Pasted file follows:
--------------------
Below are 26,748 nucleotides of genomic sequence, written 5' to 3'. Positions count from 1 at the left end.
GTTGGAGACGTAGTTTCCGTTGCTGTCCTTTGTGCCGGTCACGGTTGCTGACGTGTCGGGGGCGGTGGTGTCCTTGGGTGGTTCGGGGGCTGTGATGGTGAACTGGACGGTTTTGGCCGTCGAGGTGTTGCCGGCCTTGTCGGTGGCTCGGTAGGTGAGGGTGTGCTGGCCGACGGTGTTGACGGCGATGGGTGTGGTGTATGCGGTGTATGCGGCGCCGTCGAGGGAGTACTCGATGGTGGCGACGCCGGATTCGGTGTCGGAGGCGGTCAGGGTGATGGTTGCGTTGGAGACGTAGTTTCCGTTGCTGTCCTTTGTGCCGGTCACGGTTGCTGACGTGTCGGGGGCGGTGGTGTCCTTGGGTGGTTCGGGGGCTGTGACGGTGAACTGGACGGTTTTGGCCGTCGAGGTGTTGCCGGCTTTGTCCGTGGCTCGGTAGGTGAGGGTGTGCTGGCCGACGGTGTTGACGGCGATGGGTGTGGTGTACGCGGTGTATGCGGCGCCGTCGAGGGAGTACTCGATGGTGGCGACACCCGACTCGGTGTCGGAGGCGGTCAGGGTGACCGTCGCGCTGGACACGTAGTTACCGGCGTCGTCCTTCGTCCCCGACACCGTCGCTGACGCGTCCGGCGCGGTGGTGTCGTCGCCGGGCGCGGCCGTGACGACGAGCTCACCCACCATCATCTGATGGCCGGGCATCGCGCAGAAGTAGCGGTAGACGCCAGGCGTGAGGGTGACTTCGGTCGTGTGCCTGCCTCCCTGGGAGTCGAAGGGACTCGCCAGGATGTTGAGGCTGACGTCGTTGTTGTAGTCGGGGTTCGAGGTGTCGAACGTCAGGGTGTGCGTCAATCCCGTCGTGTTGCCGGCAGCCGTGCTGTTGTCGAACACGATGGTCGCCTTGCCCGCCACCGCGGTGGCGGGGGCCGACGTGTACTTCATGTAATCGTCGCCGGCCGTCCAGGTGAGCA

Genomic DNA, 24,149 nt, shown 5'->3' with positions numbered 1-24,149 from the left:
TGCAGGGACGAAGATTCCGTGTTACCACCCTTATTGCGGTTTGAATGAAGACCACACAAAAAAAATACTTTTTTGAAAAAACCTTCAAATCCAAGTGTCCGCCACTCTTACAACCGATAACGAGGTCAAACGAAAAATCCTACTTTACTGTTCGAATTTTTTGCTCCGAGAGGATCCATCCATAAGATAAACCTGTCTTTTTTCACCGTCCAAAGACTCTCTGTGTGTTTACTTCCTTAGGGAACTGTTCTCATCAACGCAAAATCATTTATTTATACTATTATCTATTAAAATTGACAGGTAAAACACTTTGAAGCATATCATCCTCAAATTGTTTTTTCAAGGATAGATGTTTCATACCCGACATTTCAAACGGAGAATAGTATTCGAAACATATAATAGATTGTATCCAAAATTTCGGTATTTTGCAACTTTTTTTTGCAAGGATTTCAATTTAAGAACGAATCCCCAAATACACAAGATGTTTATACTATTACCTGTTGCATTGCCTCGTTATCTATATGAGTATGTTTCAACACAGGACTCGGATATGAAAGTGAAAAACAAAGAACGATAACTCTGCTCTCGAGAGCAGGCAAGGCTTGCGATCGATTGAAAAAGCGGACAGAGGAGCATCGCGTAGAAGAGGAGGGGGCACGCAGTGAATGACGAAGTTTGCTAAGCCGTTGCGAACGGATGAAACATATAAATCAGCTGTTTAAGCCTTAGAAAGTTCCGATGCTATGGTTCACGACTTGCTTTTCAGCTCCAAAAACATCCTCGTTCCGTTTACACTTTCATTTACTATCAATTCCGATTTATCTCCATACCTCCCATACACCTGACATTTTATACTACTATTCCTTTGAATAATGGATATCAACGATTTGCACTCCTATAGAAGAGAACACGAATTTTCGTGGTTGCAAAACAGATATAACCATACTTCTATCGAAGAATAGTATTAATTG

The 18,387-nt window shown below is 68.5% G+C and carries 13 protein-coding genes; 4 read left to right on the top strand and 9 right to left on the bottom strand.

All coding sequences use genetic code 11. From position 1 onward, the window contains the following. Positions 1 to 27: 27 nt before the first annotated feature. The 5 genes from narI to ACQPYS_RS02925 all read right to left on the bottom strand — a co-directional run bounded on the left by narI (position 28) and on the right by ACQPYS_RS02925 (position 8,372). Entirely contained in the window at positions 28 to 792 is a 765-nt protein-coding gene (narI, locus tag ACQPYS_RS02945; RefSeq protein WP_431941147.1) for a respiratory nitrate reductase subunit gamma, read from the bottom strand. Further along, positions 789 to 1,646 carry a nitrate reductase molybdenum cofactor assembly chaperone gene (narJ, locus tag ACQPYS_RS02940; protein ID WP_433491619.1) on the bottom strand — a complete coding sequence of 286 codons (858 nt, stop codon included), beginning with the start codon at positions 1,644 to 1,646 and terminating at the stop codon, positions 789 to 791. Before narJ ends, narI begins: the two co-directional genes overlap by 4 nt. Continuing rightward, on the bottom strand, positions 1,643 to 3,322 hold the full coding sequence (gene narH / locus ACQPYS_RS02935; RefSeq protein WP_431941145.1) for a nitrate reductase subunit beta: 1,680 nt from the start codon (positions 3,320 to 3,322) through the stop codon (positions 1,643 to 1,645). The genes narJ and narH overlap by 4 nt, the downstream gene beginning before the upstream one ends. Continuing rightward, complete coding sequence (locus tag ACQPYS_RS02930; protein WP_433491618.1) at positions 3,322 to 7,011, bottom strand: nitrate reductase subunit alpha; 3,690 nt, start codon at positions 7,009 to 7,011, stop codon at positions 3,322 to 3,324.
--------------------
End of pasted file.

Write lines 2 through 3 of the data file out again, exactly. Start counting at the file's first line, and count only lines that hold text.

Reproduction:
GTTGGAGACGTAGTTTCCGTTGCTGTCCTTTGTGCCGGTCACGGTTGCTGACGTGTCGGGGGCGGTGGTGTCCTTGGGTGGTTCGGGGGCTGTGATGGTGAACTGGACGGTTTTGGCCGTCGAGGTGTTGCCGGCCTTGTCGGTGGCTCGGTAGGTGAGGGTGTGCTGGCCGACGGTGTTGACGGCGATGGGTGTGGTGTATGCGGTGTATGCGGCGCCGTCGAGGGAGTACTCGATGGTGGCGACGCCGGATTCGGTGTCGGAGGCGGTCAGGGTGATGGTTGCGTTGGAGACGTAGTTTCCGTTGCTGTCCTTTGTGCCGGTCACGGTTGCTGACGTGTCGGGGGCGGTGGTGTCCTTGGGTGGTTCGGGGGCTGTGACGGTGAACTGGACGGTTTTGGCCGTCGAGGTGTTGCCGGCTTTGTCCGTGGCTCGGTAGGTGAGGGTGTGCTGGCCGACGGTGTTGACGGCGATGGGTGTGGTGTACGCGGTGTATGCGGCGCCGTCGAGGGAGTACTCGATGGTGGCGACACCCGACTCGGTGTCGGAGGCGGTCAGGGTGACCGTCGCGCTGGACACGTAGTTACCGGCGTCGTCCTTCGTCCCCGACACCGTCGCTGACGCGTCCGGCGCGGTGGTGTCGTCGCCGGGCGCGGCCGTGACGACGAGCTCACCCACCATCATCTGATGGCCGGGCATCGCGCAGAAGTAGCGGTAGACGCCAGGCGTGAGGGTGACTTCGGTCGTGTGCCTGCCTCCCTGGGAGTCGAAGGGACTCGCCAGGATGTTGAGGCTGACGTCGTTGTTGTAGTCGGGGTTCGAGGTGTCGAACGTCAGGGTGTGCGTCAATCCCGTCGTGTTGCCGGCAGCCGTGCTGTTGTCGAACACGATGGTCGCCTTGCCCGCCACCGCGGTGGCGGGGGCCGACGTGTACTTCATGTAATCGTCGCCGGCCGTCCAGGTGAGCA

Genomic DNA, 24,149 nt, shown 5'->3' with positions numbered 1-24,149 from the left: